Returning to Routine & Structure After a Loss
Children's Bereavement Center on 09/12/2019
Mourning the death of a loved one can make the process of returning to daily life and recreating a routine difficult to contemplate. Death has a way of picking up and disorganizing our lives into a million little pieces. It may seem like these pieces no longer make sense, like they don’t quite fit together as they used to. This may very well be true as a big change has occurred. However, this difficult change also creates an opportunity for growth in our daily lives.
Creating routines and structure can have a powerful impact on our ability to heal in loss. Taking the time to reorganize our daily routine and create a sense of predictability can help bring comfort in the grieving process. Here are some suggestions that can be helpful in adapting to life after loss.
- Analyzing current routine – In organizing our duties and priorities it is important to analyze the impacts of our current routines. How are they benefiting us physically and mentally? What is no longer applicable to our lifestyle? Making changes in our routines provides us room to grow and add activities that are of value.
- Creating a list and accomplishing small tasks – At times we may feel like there is no progress being made, making grief feel complicated. Creating a list of different chores and errands to be completed can simplify daily tasks especially those that are new. It is also important to remind ourselves of simple goals we have accomplished such as cooking a meal, working out, or washing dishes. Although they may seem like insignificant tasks in the bigger picture, it is not necessarily so when we have experienced loss. We are allowed to celebrate accomplishing these small goals.
- Prioritize – Prioritizing our needs is crucial when we lose a loved one. Attempting to do it all at once can lead to mental and physical exhaustion. Therefore, we should take into consideration what is most important to accomplish on a daily basis as well as our energy level in getting started.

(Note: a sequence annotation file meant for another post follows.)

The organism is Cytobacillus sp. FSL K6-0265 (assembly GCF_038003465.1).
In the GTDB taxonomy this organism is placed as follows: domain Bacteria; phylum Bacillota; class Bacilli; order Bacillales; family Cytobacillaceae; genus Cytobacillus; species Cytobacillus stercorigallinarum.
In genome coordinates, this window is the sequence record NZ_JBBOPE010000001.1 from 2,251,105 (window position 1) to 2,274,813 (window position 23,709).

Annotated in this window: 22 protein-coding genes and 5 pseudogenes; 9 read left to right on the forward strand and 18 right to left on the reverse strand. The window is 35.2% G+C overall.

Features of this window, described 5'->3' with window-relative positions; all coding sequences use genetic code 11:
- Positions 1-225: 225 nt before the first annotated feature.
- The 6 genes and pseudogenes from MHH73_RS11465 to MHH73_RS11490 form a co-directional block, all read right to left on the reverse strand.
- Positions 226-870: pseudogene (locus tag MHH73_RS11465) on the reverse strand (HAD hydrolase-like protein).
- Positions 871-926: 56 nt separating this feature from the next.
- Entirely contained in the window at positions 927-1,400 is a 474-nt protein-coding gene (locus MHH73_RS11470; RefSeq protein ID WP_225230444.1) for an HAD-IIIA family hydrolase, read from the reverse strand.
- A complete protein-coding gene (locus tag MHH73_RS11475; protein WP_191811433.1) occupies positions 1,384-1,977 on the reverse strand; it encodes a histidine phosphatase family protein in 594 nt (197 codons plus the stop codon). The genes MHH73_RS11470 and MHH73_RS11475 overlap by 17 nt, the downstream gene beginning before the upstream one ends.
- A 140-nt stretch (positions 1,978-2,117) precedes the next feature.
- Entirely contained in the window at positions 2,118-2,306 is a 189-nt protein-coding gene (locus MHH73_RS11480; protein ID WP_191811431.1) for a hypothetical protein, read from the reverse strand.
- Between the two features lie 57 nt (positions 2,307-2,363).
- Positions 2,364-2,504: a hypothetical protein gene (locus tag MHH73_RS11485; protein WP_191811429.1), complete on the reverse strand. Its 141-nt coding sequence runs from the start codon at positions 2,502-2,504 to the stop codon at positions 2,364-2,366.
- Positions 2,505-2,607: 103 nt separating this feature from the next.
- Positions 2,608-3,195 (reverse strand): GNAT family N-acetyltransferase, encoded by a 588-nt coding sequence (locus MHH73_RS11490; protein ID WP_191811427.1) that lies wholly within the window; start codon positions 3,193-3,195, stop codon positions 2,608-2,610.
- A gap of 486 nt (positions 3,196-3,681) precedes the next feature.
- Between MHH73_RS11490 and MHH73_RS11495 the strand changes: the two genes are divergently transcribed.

- Ask for support – Grieving is an individual process, but it does not have to be a lonely one. Asking for support when needed is crucial in bringing a sense of consistency into our life. Wanting to do it all will only lead to certain tasks getting dropped and potential negative emotions that can come from that. Thus, asking for support and delegating tasks is not only a way to relieve some stress but also connect with family, friends and community members wanting to help.
- Add self-care to routine – At difficult moments in life we lose focus on ourselves leading to a low sense of awareness of our physical and mental needs. It is important to listen to our body and know when we need to rest or a little extra love. Adding daily self-care to our calendar can bring awareness to our needs as well as ways to cope.
- Monitor Isolation – It is easy to want to isolate ourselves from the world when we are in pain. Taking time alone can be important in helping us process loss. However, just as crucial is admitting when we are deliberately isolating ourselves from family, friends and even work for an extended period of time. When creating a new routine, include time spent socializing with others. Especially those individuals that can provide a sense of comfort and support.
- Gratitude – When we think of gratitude in grief it can bring up complicated emotions. We may feel guilty in being grateful for being alive. However, giving thanks for what we still have is a way to be kind to ourselves and others. Making it a point to express gratitude on a daily basis can help refocus our lives in a positive way.
It can be easy to lose focus on our daily needs when we have lost a loved one. However, neglecting yourself can slow down the healing process. Taking the above suggestions into consideration when restructuring our lives can help bring a bit more stability in the midst of loss. Most importantly, being patient and kind with ourselves goes a long way to manage life’s daily responsibilities.
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